By contrast, the distributed ledger that Bitcoin runs isn’t stored in one single place, but on lots of different computers, all over the world, all at once. Bitcoin thus replaces the need for a bank by instead giving every member of the network a copy of the ledger. There are no central points of control. It instead relies on the consensus of the network as a whole. This is cryptocurrency 101.

The validity of a transaction is by majority vote of the miners on the network. Mining will be explained more fully in a later chapter, but for now, think of miners as the replacement for the banks.

The Blockchain

Bitcoin’s core innovation, which distinguished it from all earlier attempts, is the blockchain. About every 10 minutes, Bitcoin miners create a new block of transactions data – consisting of people sending and receiving Bitcoin to each other over the preceding period. A transaction is “confirmed” once miners add it to a block, and the block makes it onto the blockchain.

The verification of the transactions that make up the blocks is done through the collective work of the miners. These blocks are arranged in a chronologically-ordered chain – hence “blockchain”.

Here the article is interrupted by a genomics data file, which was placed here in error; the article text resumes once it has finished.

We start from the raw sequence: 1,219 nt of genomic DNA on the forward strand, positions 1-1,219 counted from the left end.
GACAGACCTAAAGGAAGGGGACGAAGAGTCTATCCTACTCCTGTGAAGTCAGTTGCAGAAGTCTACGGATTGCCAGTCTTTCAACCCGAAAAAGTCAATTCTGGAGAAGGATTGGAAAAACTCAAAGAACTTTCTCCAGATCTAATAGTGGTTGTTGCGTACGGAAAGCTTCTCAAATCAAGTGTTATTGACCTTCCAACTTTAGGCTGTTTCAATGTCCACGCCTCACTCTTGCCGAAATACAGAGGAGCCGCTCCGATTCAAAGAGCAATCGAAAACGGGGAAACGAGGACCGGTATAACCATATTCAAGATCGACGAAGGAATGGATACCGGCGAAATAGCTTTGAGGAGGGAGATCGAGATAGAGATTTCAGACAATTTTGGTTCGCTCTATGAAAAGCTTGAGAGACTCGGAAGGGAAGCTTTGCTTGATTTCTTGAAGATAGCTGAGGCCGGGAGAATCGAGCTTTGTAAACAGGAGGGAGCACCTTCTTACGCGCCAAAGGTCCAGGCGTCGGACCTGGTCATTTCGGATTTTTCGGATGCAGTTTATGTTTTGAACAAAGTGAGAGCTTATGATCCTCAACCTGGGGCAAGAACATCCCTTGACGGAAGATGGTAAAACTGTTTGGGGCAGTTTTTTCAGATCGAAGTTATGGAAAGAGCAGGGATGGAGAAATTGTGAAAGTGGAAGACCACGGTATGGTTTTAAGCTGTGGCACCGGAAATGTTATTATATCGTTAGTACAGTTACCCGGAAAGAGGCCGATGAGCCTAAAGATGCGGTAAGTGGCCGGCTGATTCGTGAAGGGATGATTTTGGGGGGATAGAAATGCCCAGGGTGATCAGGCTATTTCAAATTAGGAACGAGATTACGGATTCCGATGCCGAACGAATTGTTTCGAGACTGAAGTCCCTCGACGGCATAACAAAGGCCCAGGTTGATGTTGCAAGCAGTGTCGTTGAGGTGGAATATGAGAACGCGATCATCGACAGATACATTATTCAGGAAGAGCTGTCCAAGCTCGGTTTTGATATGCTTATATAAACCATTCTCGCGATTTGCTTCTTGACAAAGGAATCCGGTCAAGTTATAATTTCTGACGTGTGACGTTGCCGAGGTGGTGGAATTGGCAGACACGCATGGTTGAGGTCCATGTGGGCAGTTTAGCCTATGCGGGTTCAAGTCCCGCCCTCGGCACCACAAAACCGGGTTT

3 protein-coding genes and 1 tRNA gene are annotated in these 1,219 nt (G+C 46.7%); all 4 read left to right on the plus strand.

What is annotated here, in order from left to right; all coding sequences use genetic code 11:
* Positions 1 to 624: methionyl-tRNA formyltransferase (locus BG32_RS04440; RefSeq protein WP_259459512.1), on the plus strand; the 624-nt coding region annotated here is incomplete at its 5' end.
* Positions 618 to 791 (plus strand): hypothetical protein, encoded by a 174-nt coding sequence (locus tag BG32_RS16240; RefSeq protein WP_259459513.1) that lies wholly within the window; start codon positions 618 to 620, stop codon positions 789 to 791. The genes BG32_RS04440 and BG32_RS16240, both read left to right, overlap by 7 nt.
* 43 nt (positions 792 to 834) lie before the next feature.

As new blocks are added to the blockchain, it updates the amount of Bitcoin associated with each address (further described in the next chapter). Once this happens, the computers in the network accept it as a true and fair picture of the state of the ledger. This decentralized architecture removes the need for a trusted third party. Miners update the ledger instead of a bank.

One of the most important things about the blockchain is that it is immutable. Once an entry has been added, it cannot be changed. Think of the blocks in a blockchain as pages in one of the old written accounting ledger books. Once written in ink, it is indelibly there, forever.

Beyond tracking payments, there are other exciting uses for the blockchain technology – including voting, contract enforcement and data records. But that’s a bit beyond the scope of this cryptocurrency 101 article!